Since its opening as EPCOT Center in 1982, the second gate at Walt Disney World has arguably been just as well known for its food as for its attractions and theming. Over the years, numerous EPCOT restaurants in both the park’s Future World and World Showcase have become favorites of hardcore fans and casual Walt Disney World guests.
Today we’re looking at the history behind five of the park’s most iconic eateries.
We’ll begin our trip around EPCOT’s best known eateries at the pavilion formerly known as The Living Seas. One of the marquee parts of the Seas upon its 1986 opening was The Coral Reef Restaurant. While the seafood restaurant’s menu has seen its share of ups and downs, the real draw is the massive glass wall that’s actually the exterior of the pavilion’s aquarium (the largest in the world at the time) and allowed guests to view sea life including sharks, sea turtles, stingrays, groupers (and sometimes scuba divers) while enjoying their meals.
Because of the aquarium hook, the Coral Reef has become EPCOT’s best-known restaurant and one of the park’s best known features in wider pop culture. The restaurant has been featured on numerous television shows including Boy Meets World and Full House and has even been spoofed on The Simpsons. The restaurant was so well known, in fact, that it was one of the only parts of the pavilion not to be drastically changed when The Living Seas transitioned to The Seas with Nemo and Friends in 2006.
Our tour moves to The Seas’ neighbor, The Land. This Future World pavilion has featured a revolving restaurant – with a direct view into the pavilion’s signature boat ride – since the park’s opening day in 1982. Initially it was known as the Good Turn restaurant, before being renamed the Land Grille Room in 1986, and finally its current name, The Garden Grill, in 1993.
While the menu has changed over the years, the restaurant is well known for including healthy, sustainable meal options in keeping with the overall theme of The Land. In addition to its food, Garden Grill is also well known for being a character dining location, currently offering lunch and dinner options to celebrate a Harvest Feast with Chip & Dale (and usually Mickey in his farmer attire!).
Moving on to the World Showcase (and entering through Canada, which I’m sure will have some of you slightly upset with us), our next restaurant is the crown jewel of the Canada pavilion: Le Cellier Steakhouse. However, believe it or not, Le Cellier wasn’t always a steakhouse.
When EPCOT opened in 1982, Le Cellier was still themed to be the wine cellar of the Hotel du Canada (its three story show building, which used forced perspective to resemble a six story replica of the real life Château Laurier in Ottawa), and it wasn’t a Table Service restaurant. Instead, the eatery was cafeteria-style Quick Service specializing in “Canadian specialties” like salmon and maple syrup pie. In 1995, the restaurant opened after a renovation with a new menu built around custom sandwiches. However, this version wouldn’t last long.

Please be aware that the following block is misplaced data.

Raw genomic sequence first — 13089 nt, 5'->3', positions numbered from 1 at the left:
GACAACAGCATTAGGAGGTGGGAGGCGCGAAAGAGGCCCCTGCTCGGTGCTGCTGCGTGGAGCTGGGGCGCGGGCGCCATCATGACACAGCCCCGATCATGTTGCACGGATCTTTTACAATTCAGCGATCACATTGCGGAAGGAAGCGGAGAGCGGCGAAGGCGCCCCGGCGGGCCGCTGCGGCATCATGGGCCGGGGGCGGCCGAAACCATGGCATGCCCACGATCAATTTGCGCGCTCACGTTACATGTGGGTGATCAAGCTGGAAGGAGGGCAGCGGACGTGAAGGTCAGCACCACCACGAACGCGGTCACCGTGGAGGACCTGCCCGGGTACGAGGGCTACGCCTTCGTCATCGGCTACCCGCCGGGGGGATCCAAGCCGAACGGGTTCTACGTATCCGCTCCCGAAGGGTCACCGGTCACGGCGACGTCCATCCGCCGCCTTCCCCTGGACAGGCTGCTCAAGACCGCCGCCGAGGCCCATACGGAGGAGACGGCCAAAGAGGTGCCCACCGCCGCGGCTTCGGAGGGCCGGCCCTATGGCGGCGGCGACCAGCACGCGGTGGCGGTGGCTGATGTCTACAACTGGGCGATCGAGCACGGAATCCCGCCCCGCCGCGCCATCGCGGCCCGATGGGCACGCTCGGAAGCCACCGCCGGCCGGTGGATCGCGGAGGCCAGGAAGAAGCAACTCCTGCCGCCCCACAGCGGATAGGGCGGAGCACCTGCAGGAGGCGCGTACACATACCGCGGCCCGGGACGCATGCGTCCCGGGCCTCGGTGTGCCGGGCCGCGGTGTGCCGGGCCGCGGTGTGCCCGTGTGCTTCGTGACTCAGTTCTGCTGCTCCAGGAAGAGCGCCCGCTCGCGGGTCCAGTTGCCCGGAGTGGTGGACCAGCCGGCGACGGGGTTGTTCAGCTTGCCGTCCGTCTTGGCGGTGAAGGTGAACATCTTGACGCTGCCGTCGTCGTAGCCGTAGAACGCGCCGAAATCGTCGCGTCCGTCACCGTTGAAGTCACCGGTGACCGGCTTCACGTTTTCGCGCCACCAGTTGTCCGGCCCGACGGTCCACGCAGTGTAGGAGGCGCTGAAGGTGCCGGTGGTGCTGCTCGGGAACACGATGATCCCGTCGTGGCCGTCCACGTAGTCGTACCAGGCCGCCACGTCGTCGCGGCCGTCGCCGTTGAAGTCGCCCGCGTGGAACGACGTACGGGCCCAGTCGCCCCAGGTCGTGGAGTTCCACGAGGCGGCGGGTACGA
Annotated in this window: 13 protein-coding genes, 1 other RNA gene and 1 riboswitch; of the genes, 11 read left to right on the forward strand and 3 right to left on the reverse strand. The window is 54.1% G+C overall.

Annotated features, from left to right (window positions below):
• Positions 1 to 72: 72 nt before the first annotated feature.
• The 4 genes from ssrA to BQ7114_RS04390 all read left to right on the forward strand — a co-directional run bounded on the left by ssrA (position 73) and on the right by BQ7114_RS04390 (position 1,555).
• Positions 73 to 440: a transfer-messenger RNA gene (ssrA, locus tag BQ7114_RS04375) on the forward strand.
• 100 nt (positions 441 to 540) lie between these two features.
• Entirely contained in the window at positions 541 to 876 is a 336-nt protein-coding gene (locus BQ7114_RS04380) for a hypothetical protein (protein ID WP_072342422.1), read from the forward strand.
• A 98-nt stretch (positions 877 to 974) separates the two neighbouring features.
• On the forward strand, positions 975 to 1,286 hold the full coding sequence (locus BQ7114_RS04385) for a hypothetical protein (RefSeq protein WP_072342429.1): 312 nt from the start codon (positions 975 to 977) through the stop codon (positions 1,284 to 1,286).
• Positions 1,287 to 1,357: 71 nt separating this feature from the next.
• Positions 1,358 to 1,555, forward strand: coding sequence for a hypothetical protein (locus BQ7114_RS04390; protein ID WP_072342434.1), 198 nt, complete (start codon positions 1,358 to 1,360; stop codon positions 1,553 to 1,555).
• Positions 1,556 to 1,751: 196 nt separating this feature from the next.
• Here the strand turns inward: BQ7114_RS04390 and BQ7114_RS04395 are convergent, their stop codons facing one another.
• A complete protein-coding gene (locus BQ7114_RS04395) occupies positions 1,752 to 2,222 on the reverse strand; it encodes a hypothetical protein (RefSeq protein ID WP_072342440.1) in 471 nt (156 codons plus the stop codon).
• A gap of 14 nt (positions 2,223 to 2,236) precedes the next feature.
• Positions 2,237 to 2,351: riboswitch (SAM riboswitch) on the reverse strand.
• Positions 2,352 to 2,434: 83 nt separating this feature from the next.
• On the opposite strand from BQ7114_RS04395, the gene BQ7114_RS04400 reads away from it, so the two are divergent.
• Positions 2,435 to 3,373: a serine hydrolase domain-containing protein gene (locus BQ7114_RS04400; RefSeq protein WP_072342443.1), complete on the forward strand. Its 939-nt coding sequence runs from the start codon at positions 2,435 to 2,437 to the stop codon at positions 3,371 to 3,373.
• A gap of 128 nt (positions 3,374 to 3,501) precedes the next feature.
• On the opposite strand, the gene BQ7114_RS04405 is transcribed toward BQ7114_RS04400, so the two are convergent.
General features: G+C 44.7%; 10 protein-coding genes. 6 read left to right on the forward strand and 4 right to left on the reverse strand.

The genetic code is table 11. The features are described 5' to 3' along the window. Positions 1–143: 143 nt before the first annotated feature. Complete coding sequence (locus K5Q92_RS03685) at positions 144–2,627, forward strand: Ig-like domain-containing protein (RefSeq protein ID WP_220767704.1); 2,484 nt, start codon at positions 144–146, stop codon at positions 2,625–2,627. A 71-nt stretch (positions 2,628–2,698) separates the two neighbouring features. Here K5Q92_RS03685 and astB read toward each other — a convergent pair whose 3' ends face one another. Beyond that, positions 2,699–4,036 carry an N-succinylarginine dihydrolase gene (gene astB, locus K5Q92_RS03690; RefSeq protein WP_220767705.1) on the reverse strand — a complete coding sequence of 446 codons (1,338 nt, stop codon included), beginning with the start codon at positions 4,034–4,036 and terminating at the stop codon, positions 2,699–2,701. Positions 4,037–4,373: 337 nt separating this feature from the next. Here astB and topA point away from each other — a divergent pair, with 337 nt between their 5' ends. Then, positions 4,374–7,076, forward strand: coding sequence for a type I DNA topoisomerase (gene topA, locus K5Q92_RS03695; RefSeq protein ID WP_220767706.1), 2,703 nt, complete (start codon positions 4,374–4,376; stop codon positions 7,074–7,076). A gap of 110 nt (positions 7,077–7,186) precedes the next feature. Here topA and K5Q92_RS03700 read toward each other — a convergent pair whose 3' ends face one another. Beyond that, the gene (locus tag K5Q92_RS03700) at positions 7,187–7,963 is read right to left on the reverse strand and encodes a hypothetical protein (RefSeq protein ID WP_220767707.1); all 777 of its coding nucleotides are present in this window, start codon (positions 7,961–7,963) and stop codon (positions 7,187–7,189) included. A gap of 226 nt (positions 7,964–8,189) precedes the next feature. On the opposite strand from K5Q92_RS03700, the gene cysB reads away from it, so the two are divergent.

In 1997 Le Cellier was changed again, this time to its most familiar variation as a sit-down steakhouse. In the 20+ years since, it’s become one of the most in-demand restaurants not only in EPCOT but in all of Walt Disney World, with reservations usually scooped up as soon as they become available.
There is perhaps no restaurant in EPCOT with a finer foodie pedigree than Les Chefs de France. Upon its opening in 1982, the restaurant was run by a trio of legendary French chefs: Roger Vergé, Gaston Lenôtre, and Paul Bocuse. The restaurant was often thought of as EPCOT’s first true fine-dining establishment, despite the all-French menu often throwing off casual tourists who stopped in expecting a theme park meal.
Since 1996, the restaurant has been run by co-founder Paul Bocuse’s son Jérôme. And those looking for elegant dining in EPCOT are still stopping in for culinary delights.
To talk about the final restaurant on our list, we must first discuss the World Showcase’s arguably most unique pavilion: Mexico. Unlike the other eight countries represented in the park, Mexico is contained entirely within a show building constructed to look like a Mesoamerican pyramid. This design allowed Disney to completely control the pavilion’s design, allowing them to create a waterside Mexican village marketplace cast in a state of perpetual twilight.
Sitting right on the edge of a manmade river, on which boats of the pavilion’s attraction (formerly El Río del Tiempo, currently Gran Fiesta Tour Starring The Three Caballeros ) float, is San Angel Inn Restaurante. This Table Service Mexican eatery is a sibling to a real restaurant of the same name which has been located in Mexico City in some from since 1692.
Thanks to its stunning theming and authentic menu, San Angel Inn has been one of EPCOT’s most popular restaurants since opening with the park in 1982. In fact, the restaurant is so popular that the San Angel name is given to two more locations (La Hacienda de San Ángel and Cantina de San Ángel) which sit outside the Mexico pavilion on the shores of the World Showcase Lagoon.
Did you enjoy this trip through the history of some of EPCOT’s most famous restaurants? Which of the park’s iconic eaters would you like to see us discuss next. Let us know in the comments below.